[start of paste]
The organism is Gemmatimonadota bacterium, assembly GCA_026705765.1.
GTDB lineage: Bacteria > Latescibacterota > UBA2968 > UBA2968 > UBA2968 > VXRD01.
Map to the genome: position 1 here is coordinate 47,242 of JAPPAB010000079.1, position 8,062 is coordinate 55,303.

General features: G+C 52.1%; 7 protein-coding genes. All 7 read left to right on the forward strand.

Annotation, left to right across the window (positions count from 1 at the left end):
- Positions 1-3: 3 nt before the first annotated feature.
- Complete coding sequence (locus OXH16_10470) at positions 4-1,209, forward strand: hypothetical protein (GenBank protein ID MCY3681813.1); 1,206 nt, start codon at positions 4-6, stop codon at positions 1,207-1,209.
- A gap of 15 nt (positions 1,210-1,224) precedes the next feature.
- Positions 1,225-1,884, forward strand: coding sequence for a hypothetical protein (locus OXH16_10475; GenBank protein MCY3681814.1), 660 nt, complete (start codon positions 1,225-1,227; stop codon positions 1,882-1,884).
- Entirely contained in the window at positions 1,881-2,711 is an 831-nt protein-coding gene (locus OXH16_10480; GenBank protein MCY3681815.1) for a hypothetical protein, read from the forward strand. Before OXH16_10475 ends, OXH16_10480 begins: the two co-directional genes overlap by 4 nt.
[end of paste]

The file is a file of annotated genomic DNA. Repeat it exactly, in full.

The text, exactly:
The organism is Gemmatimonadota bacterium, assembly GCA_026705765.1.
GTDB lineage: Bacteria > Latescibacterota > UBA2968 > UBA2968 > UBA2968 > VXRD01.
Map to the genome: position 1 here is coordinate 47,242 of JAPPAB010000079.1, position 8,062 is coordinate 55,303.

General features: G+C 52.1%; 7 protein-coding genes. All 7 read left to right on the forward strand.

Annotation, left to right across the window (positions count from 1 at the left end):
- Positions 1-3: 3 nt before the first annotated feature.
- Complete coding sequence (locus OXH16_10470) at positions 4-1,209, forward strand: hypothetical protein (GenBank protein ID MCY3681813.1); 1,206 nt, start codon at positions 4-6, stop codon at positions 1,207-1,209.
- A gap of 15 nt (positions 1,210-1,224) precedes the next feature.
- Positions 1,225-1,884, forward strand: coding sequence for a hypothetical protein (locus OXH16_10475; GenBank protein MCY3681814.1), 660 nt, complete (start codon positions 1,225-1,227; stop codon positions 1,882-1,884).
- Entirely contained in the window at positions 1,881-2,711 is an 831-nt protein-coding gene (locus OXH16_10480; GenBank protein MCY3681815.1) for a hypothetical protein, read from the forward strand. Before OXH16_10475 ends, OXH16_10480 begins: the two co-directional genes overlap by 4 nt.